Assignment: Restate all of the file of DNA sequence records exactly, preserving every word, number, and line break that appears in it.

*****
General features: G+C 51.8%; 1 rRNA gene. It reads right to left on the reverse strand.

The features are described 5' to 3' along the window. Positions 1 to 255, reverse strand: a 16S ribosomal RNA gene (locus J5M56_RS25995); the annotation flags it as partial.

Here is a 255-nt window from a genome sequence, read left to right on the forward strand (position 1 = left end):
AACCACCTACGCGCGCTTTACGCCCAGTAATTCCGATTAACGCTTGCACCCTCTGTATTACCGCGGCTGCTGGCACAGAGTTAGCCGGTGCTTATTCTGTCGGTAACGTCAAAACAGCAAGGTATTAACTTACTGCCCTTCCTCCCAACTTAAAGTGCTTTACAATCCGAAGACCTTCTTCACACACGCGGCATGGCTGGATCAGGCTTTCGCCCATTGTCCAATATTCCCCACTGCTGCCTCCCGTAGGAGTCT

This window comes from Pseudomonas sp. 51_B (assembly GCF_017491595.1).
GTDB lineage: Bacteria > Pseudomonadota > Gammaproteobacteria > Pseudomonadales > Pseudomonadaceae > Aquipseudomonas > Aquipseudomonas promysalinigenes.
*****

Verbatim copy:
General features: G+C 51.8%; 1 rRNA gene. It reads right to left on the reverse strand.

The features are described 5' to 3' along the window. Positions 1 to 255, reverse strand: a 16S ribosomal RNA gene (locus J5M56_RS25995); the annotation flags it as partial.

Here is a 255-nt window from a genome sequence, read left to right on the forward strand (position 1 = left end):
AACCACCTACGCGCGCTTTACGCCCAGTAATTCCGATTAACGCTTGCACCCTCTGTATTACCGCGGCTGCTGGCACAGAGTTAGCCGGTGCTTATTCTGTCGGTAACGTCAAAACAGCAAGGTATTAACTTACTGCCCTTCCTCCCAACTTAAAGTGCTTTACAATCCGAAGACCTTCTTCACACACGCGGCATGGCTGGATCAGGCTTTCGCCCATTGTCCAATATTCCCCACTGCTGCCTCCCGTAGGAGTCT

This window comes from Pseudomonas sp. 51_B (assembly GCF_017491595.1).
GTDB lineage: Bacteria > Pseudomonadota > Gammaproteobacteria > Pseudomonadales > Pseudomonadaceae > Aquipseudomonas > Aquipseudomonas promysalinigenes.